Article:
The 2017 award of the Nobel Prize in physiology and medicine to three Americans, Michael Rosbash, Jeffrey Hall and Michael Young, has served to stimulate our interest in a phenomenon that is actually well-known. We all know why people get hungry about the same time of day, or wake up about the same time, or suffer from jet-lag. It is because of biological clocks. So what was so special about the work of these three scientists? The story actually goes back to 1729! Read the rest of this entry »
Inspiring Weekend 2017
The theme of Creation Weekend 2017 was “In Science and Faith, Worldview Matters”. Our speakers Carson Lueck and Dr. John Byl addressed this issue. Many people, in previous years, had indicated in questionnaires that they would be interested in presentations on apologetics. So here we were, considering worldviews. Naturally one might ask “What is a worldview? Why does it matter and how does it apply to our lives?” Read the rest of this entry »
New to Alberta — DINOS Centre
A place where families can play and learn!
This summer during our annual family camping trip on a gloomy definitely-not-beach-weather kind of day, we discovered the DINOS (Discovery Institute of Nature, Origins and Science) Centre. When someone suggested going to a new facility with a unique combination of indoor mini-golf, laser tag, and a café, as well as a Bible History Museum and an outdoor driving range, everybody agreed! Read the rest of this entry »
Creation Science Association of Alberta is delighted to announce two wonderful speakers for Creation Weekend on Friday October 20 and Saturday October 21, 2017.
On Friday evening Carson Lueck B.Sc., B. Ed., is scheduled to speak on “How the Authority of Scripture Impacts Science”. This session will be aimed at youth and young adults. So bring your busloads of students to this event!
On Saturday October 21 come to hear Dr. John Byl, professor emeritus from Trinity Western University in Langley, B.C. His research interests include astronomy, physics, mathematics and the interaction between Christian faith and science, he has lectured in a large number of countries all over the world.
The Octopus: A Mixed-up Wonder
The Octopus is considered a primitive invertebrate, below chordates such as fish, yet it has advanced traits rivaling even those of humans. In the words of one scientist, “With its eight prehensile arms lined with suckers, camera-like eyes, elaborate repertoire of camouflage tricks and spooky intelligence, the octopus is like no other creature on Earth.” (Abbott, 2015, p. 1). He arrived at this conclusion because they “have the largest nervous systems among the invertebrates and present other striking morphological innovations including camera-like eyes, prehensile arms, a highly derived early embryogenesis, and a remarkably sophisticated adaptive coloration system.” (Albertin, at al., 2015, p. 220). In short, the octopus is utterly different from all other animals, even other mollusks. For this reason and other reasons, its origin has stymied Darwinists. Read the rest of this entry »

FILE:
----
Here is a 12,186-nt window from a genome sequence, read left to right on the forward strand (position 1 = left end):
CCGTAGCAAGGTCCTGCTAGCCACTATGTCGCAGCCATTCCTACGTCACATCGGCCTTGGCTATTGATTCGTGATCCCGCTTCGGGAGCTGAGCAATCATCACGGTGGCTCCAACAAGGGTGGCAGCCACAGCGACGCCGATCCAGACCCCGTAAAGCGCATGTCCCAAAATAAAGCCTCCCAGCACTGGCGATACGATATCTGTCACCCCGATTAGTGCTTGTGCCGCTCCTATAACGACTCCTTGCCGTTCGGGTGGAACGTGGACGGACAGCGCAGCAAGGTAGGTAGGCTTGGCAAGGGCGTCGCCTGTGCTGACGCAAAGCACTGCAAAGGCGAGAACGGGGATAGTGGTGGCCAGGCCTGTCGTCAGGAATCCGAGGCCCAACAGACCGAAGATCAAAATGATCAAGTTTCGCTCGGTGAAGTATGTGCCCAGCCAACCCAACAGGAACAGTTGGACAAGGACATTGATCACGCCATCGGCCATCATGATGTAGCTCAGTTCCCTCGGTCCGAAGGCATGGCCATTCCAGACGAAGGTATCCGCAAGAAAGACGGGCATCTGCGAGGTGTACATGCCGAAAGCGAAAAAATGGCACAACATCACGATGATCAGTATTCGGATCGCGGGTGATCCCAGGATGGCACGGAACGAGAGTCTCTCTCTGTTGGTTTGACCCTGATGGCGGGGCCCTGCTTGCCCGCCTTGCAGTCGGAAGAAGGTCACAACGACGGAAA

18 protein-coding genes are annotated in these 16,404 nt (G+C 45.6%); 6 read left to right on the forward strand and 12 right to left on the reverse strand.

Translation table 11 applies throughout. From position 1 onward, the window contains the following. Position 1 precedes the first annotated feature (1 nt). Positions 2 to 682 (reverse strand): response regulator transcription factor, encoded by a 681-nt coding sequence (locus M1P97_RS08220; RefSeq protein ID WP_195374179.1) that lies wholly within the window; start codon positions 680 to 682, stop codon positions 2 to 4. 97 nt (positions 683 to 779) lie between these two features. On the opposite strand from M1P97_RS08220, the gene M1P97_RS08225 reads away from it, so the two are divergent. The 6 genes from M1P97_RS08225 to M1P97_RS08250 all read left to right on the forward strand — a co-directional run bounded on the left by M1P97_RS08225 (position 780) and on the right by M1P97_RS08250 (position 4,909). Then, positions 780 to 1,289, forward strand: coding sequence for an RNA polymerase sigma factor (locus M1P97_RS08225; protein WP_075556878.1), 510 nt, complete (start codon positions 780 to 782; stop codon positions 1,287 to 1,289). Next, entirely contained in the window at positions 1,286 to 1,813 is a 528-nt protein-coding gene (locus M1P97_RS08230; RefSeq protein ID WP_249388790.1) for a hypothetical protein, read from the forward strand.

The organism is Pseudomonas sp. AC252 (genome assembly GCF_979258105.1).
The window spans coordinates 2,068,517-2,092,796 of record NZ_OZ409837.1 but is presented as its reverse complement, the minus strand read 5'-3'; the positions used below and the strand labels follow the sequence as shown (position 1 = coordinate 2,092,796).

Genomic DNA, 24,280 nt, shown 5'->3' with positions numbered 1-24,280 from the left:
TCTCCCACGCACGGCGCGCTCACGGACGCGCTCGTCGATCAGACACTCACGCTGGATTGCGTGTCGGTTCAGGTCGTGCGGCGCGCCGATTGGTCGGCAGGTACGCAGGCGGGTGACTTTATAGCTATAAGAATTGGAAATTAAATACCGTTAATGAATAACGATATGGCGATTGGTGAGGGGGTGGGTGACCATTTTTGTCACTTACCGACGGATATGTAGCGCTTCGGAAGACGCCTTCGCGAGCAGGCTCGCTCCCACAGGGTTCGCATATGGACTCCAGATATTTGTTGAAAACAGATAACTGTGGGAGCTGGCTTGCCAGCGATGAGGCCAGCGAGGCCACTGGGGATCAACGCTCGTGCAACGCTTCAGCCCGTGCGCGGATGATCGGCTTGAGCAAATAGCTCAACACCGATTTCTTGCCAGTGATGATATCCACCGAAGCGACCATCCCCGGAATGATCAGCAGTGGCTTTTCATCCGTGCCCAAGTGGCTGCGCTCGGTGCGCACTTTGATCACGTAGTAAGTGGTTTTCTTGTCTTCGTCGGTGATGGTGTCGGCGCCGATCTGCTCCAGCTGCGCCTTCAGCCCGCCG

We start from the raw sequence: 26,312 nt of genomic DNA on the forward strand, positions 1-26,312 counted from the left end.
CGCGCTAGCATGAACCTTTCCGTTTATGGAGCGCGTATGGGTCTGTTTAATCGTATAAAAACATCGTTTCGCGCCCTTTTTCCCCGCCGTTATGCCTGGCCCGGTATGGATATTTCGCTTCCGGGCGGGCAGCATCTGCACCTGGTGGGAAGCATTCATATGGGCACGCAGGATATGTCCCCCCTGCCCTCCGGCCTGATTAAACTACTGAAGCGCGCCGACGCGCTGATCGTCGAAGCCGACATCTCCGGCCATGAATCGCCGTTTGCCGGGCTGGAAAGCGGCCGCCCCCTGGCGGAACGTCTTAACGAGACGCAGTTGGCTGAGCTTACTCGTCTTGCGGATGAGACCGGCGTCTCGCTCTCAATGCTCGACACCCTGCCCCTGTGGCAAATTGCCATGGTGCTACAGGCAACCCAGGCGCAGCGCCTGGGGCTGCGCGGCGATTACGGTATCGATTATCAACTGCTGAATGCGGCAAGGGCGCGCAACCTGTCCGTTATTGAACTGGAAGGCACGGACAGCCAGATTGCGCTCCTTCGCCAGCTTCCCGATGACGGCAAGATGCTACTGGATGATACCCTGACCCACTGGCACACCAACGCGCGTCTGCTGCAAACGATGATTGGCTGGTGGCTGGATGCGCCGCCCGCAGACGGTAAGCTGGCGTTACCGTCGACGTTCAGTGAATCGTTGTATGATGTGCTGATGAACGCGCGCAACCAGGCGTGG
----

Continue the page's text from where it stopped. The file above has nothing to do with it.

Appreciating the Creation
Many people claim they are not interested in science, but this is not really true. Perhaps they never really studied nature, but there are few people who do not notice how interesting and beautiful the surrounding countryside is. Did you realize for example that magpies are common in the western half of North America, but not in central Canada? Some people say that these distinctive birds are so common in Edmonton that this is the “magpie capital of Western Canada” (a dubious distinction). Read the rest of this entry »
Skunks: Interesting and Fun!!
We seldom reflect on how interesting skunks can be. The nine identified skunk species are notorious for their scent glands that can accurately shoot noxious oily amber spray as a defensive weapon. Two glands, one on each side of their anus, produce the spray, which is a complex mixture of sulfur-containing chemicals. The pungent spray causes irritation to the skin like pepper spray, even temporary blindness—which may be why skunks often try to target the face (Schuster, 1992, p. 34). Read the rest of this entry »
Mudskippers. The Strangest Creature ever to Defy Evolution
Mudskippers are amphibious fishlike creatures that use their short muscular pectoral and pelvic fins to “walk” on mud in a series of skipping like steps, thus their name. These unique about 30 cm long creatures, typically live in intertidal habitats where the water level changes with each tide change (Hafer, 2016, p. 66). Most other intertidal fish survive tide changes by taking refuge under wet seaweed or in tide pools. Mudskippers are different. They exhibit many unique adaptations to their muddy environment that are rarely, or never, found in other intertidal fishes (Marsh, 2015). Read the rest of this entry »